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Showing content with the highest reputation on 09/30/2019 in all areas

  1. 2 points
    At the 2019 Americas Certified LabVIEW Architect Summit, GCentral was introduced to the LabVIEW Community. GCentral is a non profit organization (incorporated September 2019) composed of G community leaders creating a platform for programmers to find/use, contribute, and co-develop G code packages and collaboration resources. While GCentral is leading the charge to solve these problems, we will closely align with the community's needs. This forum is designed to connect GCentral's efforts with the community's needs. Some links to be aware of: GCentral.org LabVIEW Wiki Twitter (@GCentralOrg) LinkedIn Instagram (gcentralorg) Facebook Website GitHub Repo
  2. 1 point
    As someone contributing code on LAVA, I would like to see the certified LAVA repository packages made available through the GCentral package search tool.
  3. 1 point
    Company made version, based on Ref-based OO and active objects.
  4. 1 point
    As a company that uses LabVIEW and has it's own existing internal repository for reuse code, I would like a way for my developers to discover packages in G Central and in our private reuse repository, all from a single portal.
  5. 1 point
    Now you've got me thinking. I'm so habituated to creating typedefs, events, and registrations for every message. Maybe there's a better way...
  6. 1 point
    I don't have good examples to share, but here are a few helpful links for you: NI has an article dedicated to DVRs, which also explains the fundamental idea: http://www.ni.com/product-documentation/9386/en/ Here is a short video that explains how to use a DVR and some of the pitfalls: https://www.youtube.com/watch?v=VIWzjnkqz1Q Of course, you'll find lots of topics related to DVRs on this forum.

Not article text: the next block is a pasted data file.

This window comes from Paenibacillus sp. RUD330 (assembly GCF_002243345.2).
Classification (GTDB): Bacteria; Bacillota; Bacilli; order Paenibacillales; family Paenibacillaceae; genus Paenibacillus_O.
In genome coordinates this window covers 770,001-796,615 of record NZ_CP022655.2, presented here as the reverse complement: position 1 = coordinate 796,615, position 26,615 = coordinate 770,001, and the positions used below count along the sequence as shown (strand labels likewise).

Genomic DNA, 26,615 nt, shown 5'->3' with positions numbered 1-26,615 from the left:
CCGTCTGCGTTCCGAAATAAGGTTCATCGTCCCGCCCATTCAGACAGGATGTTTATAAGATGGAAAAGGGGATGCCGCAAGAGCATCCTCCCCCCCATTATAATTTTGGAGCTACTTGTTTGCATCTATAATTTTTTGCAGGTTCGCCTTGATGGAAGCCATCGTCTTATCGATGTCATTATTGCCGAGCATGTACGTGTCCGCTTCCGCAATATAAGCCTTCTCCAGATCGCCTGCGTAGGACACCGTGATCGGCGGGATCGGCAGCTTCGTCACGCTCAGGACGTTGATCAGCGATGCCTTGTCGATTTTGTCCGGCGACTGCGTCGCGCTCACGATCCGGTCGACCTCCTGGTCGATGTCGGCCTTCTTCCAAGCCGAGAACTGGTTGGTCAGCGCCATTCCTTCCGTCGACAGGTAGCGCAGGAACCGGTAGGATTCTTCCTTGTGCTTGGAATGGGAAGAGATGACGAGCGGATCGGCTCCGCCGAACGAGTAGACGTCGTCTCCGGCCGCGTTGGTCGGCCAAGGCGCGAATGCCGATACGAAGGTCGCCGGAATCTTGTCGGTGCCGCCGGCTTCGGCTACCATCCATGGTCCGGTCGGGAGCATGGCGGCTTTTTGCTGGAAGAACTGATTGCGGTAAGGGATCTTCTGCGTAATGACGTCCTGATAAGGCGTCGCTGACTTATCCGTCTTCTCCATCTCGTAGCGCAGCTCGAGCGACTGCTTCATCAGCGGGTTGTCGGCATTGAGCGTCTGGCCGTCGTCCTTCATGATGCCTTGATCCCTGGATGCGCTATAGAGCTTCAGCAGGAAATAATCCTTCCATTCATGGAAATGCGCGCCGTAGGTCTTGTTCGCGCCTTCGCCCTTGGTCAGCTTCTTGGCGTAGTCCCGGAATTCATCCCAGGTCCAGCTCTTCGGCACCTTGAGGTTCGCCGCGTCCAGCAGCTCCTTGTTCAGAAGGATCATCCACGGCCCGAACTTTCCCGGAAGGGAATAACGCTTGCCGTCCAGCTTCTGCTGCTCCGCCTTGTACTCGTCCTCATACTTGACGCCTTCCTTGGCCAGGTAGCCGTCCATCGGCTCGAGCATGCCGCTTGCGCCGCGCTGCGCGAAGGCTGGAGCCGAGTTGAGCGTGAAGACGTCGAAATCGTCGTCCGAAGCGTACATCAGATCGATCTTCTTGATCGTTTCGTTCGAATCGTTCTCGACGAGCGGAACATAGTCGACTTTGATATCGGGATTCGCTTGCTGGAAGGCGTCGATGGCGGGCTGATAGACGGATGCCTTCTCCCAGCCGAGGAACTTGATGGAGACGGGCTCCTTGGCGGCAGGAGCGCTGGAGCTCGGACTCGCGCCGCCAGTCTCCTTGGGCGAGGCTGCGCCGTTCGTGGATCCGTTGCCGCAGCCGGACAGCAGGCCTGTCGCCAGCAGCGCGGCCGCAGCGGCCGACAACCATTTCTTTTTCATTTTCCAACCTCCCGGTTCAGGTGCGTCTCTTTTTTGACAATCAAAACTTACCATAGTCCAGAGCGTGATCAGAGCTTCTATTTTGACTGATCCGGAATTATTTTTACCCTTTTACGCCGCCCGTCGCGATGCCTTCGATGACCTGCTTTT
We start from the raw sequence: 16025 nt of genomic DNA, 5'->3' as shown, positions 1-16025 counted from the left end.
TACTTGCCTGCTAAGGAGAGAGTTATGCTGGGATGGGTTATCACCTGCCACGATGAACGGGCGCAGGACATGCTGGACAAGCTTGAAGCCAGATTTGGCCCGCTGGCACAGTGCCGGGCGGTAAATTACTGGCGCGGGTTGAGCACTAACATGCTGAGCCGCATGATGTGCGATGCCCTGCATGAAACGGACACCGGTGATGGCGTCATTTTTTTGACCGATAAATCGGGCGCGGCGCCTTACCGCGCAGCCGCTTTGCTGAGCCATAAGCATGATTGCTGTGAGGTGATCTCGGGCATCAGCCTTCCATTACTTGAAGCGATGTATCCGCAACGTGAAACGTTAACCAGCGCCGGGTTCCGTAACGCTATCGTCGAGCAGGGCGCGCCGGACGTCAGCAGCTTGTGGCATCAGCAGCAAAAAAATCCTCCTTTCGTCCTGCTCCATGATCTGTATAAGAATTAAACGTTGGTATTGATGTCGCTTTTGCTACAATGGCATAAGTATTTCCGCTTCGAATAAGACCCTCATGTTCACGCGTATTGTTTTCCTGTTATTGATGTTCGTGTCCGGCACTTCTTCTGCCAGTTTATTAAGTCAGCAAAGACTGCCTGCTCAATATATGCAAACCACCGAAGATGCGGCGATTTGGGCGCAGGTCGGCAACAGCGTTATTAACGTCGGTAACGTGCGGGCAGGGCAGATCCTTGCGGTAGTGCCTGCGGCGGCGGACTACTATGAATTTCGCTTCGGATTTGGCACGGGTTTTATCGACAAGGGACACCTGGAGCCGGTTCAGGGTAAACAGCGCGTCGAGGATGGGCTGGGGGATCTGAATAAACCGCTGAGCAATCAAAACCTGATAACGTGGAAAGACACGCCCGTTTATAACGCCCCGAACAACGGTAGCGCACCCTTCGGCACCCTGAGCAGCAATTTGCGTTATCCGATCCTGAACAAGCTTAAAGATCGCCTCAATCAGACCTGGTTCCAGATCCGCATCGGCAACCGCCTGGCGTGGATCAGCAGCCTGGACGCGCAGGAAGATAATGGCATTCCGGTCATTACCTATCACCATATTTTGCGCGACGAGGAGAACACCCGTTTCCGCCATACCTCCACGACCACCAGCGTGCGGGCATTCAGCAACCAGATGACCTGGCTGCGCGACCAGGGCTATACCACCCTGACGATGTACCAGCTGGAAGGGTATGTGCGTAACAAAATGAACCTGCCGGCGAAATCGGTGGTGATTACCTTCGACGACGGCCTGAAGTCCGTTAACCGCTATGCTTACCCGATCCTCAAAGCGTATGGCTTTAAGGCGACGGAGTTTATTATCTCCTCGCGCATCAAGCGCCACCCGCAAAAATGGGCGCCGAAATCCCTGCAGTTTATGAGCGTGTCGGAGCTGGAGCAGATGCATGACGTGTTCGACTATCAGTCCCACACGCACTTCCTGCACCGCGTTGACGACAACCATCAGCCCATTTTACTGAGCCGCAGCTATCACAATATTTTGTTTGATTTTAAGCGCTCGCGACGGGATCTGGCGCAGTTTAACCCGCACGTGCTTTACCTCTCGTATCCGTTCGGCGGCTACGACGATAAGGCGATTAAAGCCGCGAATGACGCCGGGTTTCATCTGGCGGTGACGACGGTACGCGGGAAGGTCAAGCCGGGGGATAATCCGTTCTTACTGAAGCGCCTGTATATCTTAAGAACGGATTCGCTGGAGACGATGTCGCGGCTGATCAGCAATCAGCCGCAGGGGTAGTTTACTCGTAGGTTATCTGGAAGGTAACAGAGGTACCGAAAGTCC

7. 1 point
    Apologies to JKI for not explicitly including State-Machine-Objects in the poll. Though I think what you compared was two common community frameworks, plus the framework you use, and largely developed, regardless of how common it is. Difficult to make such comparisons, as the stuff-you-know-well usually trumps stuff-you've-read-about. Even getting unbiased comparison categories is hard; I'd probably have "messaging pattern support" and "network communication", two things Messenger Library does well, yet not "Teststand Integration", which I've never tried.
  8. 1 point
    When I had to pick one, the options I considered were : DQMH AF JKI SMO G# ALOHA my own that would be much better than all of the above combined I picked DQMH because I love the API tester the scripting tools, also I feel there is a somewhat large community adoption and support.
  9. 1 point